Knute Berger repeats the familiar attacks on people who supported Ralph Nader in the last election [Mossback, "Bereft Left," Oct. 30]. In Florida the number of Democrats that voted for Bush outnumbered those that voted for Nader 10-to-1. But nobody ever calls them liars, idiots, or fascists.

I will never repent for voting for Nader, because why should one apologize for doing the right thing? I would like to hear somebody acknowledge that it wasn't the Nader voters that got us into this mess; it was crossover Democrats. I want to hear from some of those Democrats who voted for Bush. I want to see them tearing their garments and apologizing for putting little Alfred E. Hitler in charge.

Matt Love

via e-mail


I love Knute Berger and most of what he writes, but his Oct. 30 Mossback ["Bereft Left"] needs questioning. I would like him to reconcile two statements he makes: (1) Referring to Paul Wellstone, he says, " . . . there's one—count him, one—real liberal in the U. S. Senate . . . " and (2) "No difference between Bush and Gore? Anyone who still believes that lie from Nader's nadir is an unreconstructed imbecile. . . . "

As one of these "imbeciles," I suggest Berger consider that the Nader movement offered Democrats a reform platform the party refused to consider, and that the Democrats collaborated with the Republicans to keep Nader out of the debates so only those who made an effort got to hear his ideas. The Greens did nothing to Gore other than challenge him to be a Democrat. I chose to make a pro vote instead of the easy anti-Bush vote, because Nader offered the only vision worth supporting.

We "Naderites" were merely hoping the Democrats would get some spine to make Nader unnecessary. It should be no surprise when we lead in supporting Wellstone, McDermott, Kucinich, and, yes, Gore when they oppose the Bush madness. I'm still waiting to see if the party will support its own.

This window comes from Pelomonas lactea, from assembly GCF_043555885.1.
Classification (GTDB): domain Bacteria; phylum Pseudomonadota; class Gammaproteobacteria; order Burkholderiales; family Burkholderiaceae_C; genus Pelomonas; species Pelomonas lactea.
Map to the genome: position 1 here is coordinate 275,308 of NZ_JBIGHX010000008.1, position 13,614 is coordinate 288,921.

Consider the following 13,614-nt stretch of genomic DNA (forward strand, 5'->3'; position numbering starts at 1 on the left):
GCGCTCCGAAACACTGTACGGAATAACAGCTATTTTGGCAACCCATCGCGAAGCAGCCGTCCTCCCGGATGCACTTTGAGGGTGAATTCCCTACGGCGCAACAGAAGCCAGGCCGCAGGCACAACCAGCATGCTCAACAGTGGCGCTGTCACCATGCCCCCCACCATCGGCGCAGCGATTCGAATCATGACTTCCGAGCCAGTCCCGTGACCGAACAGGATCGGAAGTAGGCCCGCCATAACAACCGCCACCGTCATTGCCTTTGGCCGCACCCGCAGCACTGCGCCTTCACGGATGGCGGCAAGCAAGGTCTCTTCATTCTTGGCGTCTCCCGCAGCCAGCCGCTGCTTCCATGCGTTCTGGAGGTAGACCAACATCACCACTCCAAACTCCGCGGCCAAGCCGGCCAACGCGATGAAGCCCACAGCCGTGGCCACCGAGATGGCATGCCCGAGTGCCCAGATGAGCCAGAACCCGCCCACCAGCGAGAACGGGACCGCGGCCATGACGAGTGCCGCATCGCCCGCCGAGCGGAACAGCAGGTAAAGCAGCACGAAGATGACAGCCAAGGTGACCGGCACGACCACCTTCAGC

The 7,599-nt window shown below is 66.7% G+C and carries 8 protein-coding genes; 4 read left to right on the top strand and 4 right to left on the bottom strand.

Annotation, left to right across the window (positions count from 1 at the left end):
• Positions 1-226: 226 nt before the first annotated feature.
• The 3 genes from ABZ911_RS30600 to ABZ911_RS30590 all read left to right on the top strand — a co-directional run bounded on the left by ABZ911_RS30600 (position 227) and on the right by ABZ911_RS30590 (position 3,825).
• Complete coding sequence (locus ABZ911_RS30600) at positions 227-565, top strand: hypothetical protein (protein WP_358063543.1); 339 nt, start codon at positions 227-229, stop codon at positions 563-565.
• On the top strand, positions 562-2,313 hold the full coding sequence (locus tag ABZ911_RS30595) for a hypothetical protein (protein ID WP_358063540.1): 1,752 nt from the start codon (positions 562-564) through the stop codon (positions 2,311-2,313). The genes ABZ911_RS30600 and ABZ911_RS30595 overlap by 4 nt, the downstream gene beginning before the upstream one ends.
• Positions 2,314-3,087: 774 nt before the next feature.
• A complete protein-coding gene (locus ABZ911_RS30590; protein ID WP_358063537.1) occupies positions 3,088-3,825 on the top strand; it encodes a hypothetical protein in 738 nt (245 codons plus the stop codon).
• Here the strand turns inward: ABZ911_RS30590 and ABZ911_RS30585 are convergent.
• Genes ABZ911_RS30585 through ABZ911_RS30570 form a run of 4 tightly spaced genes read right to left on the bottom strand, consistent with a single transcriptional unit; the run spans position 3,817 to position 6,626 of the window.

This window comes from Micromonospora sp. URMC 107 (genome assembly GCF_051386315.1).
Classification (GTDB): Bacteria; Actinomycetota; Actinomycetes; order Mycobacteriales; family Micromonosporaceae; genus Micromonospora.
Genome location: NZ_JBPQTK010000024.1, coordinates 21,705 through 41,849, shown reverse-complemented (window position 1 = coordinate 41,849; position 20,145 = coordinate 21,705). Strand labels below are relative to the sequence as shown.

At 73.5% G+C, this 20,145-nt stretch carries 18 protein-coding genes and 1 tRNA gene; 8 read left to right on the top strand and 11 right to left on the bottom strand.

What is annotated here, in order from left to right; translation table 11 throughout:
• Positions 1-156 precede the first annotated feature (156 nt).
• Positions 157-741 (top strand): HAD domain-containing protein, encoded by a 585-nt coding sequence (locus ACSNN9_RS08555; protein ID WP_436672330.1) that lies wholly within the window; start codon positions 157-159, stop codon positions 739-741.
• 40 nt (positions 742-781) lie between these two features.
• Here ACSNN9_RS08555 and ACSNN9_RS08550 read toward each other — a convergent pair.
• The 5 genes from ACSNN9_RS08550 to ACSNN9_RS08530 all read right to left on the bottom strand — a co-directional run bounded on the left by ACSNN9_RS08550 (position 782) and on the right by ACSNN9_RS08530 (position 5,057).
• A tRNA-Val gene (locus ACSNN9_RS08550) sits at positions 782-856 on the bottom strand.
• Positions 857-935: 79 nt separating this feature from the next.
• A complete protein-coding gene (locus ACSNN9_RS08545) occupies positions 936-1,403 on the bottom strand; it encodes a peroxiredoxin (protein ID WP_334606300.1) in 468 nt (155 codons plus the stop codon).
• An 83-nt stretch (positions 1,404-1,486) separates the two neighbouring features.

Mark Poole



Great article [Mossback, "Bereft Left," Oct. 30]. But I have to tell you, the Bushies are getting so outrageous that we will have a swing back to the left sooner than people think. If only the media would stop giving Bush a free ride. I am glad there are people like Knute Berger out there.

Jan DeVoe

Las Vegas, NV


Thanks for the great write-up [Nightlife Guide, "The Other Side of Gay," Oct. 30]. Steve Wiecking hit it just right as to the type of bar the Crescent is. Our motto is No B.S., and that's what you get in most gay bars lately.

We welcome all—gay, straight, or just a little off the ball. We all have problems in our lives, and EVERYONE needs a place to go and feel welcome. Our gay family may not be GQ types, but they are real people with real feelings and experiences.

Thank you for making people aware of what Seattle has to offer in "queer" bars.

Jerry Lisenbee

Crescent Lounge DJ



I read with delight Roger Downey's article "Queen of the Mountain" [Oct. 30]. Mr. Downey has captured the spirit of Klipsun Vineyard's Patricia Gelles and fellow passionate winegrowers. As the past executive director of the Oregon Wine Advisory Board, I had the pleasure to travel with and conduct several international trade shows with Ms. Gelles that showcased the wines of the Pacific Northwest. Indeed, she is a wonderful ambassador for the wines of the Northwest, displaying a keen wit and boundless enthusiasm. Part Auntie Mame, part punk rocker, she is one sassy and talented dame. God save the queen!

Christine Pascal Roth

via e-mail

Witty and sassy? Write to Seattle Weekly, 1008 Western, Ste. 300, Seattle, WA 98104; fax to 206-467-4377; or e-mail to letters@seattleweekly.com. By submission of a letter, you agree that we may edit the letter and publish and/or license the publication of it in print, electronically, and for archival purposes. Please include name, location, and phone number.